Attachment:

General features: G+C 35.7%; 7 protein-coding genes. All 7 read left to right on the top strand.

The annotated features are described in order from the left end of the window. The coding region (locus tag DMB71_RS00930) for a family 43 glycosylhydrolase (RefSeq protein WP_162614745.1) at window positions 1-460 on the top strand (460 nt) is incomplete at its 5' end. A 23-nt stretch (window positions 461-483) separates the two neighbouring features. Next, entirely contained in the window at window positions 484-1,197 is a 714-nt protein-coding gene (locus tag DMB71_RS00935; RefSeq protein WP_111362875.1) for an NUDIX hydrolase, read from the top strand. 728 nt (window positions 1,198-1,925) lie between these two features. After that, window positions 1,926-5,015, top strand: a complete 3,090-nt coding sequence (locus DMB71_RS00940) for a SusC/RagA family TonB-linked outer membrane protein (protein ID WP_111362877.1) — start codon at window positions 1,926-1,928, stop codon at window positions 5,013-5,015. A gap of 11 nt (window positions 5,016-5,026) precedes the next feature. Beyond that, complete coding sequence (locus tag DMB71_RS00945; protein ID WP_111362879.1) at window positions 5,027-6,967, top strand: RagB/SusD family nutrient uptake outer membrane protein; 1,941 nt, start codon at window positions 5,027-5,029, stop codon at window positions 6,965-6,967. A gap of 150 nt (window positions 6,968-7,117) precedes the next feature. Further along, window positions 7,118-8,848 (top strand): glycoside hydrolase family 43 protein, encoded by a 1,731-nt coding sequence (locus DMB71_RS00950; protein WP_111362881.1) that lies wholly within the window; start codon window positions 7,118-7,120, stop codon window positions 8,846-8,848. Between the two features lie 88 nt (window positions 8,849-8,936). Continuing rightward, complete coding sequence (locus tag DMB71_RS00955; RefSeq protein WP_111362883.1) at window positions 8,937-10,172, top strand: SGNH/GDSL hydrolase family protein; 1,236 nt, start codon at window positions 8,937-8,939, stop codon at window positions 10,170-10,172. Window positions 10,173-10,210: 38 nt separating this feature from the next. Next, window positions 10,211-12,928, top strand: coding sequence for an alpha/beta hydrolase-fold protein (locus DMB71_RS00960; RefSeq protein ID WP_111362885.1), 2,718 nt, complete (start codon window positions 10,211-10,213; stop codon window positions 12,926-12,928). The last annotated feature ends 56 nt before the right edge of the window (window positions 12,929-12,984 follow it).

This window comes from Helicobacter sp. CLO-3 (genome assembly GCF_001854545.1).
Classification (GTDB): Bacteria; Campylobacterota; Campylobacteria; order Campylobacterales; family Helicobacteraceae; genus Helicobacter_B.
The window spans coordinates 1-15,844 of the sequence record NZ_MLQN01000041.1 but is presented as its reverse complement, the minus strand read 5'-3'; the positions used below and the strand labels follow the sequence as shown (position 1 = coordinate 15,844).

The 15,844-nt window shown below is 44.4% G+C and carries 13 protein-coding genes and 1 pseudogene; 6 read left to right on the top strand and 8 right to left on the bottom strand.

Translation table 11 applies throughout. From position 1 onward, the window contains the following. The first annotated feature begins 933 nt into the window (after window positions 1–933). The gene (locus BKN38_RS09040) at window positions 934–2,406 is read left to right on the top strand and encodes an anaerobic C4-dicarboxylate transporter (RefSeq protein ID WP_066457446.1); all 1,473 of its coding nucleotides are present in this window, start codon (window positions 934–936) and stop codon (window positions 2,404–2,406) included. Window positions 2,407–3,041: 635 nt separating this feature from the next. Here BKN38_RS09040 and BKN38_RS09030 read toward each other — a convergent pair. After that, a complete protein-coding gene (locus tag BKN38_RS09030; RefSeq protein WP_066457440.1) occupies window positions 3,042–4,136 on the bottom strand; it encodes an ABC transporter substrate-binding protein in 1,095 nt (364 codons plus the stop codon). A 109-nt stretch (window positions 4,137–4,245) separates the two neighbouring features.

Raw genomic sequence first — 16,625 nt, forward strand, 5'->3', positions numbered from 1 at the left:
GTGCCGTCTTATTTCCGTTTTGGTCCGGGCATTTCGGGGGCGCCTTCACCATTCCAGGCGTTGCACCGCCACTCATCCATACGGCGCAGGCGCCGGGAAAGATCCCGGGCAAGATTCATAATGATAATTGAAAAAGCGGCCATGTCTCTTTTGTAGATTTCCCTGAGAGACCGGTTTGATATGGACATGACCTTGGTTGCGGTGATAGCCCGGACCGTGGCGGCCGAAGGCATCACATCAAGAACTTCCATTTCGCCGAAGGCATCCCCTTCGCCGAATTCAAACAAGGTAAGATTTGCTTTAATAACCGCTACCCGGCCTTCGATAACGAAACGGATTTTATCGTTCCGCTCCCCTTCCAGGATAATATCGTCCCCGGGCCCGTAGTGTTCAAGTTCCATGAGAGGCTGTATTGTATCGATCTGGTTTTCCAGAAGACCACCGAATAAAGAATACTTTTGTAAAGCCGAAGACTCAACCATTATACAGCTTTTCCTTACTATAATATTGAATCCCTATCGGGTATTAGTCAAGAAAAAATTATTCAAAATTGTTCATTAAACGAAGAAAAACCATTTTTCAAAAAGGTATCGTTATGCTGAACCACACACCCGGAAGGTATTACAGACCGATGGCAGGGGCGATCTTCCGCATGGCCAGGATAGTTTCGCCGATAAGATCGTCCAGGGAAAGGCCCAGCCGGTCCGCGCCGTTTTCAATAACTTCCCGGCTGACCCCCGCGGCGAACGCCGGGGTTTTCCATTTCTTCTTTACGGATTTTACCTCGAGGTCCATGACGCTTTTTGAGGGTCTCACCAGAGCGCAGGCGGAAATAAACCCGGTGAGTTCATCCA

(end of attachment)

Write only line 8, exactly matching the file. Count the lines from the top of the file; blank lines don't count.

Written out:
Raw genomic sequence first — 16,625 nt, forward strand, 5'->3', positions numbered from 1 at the left: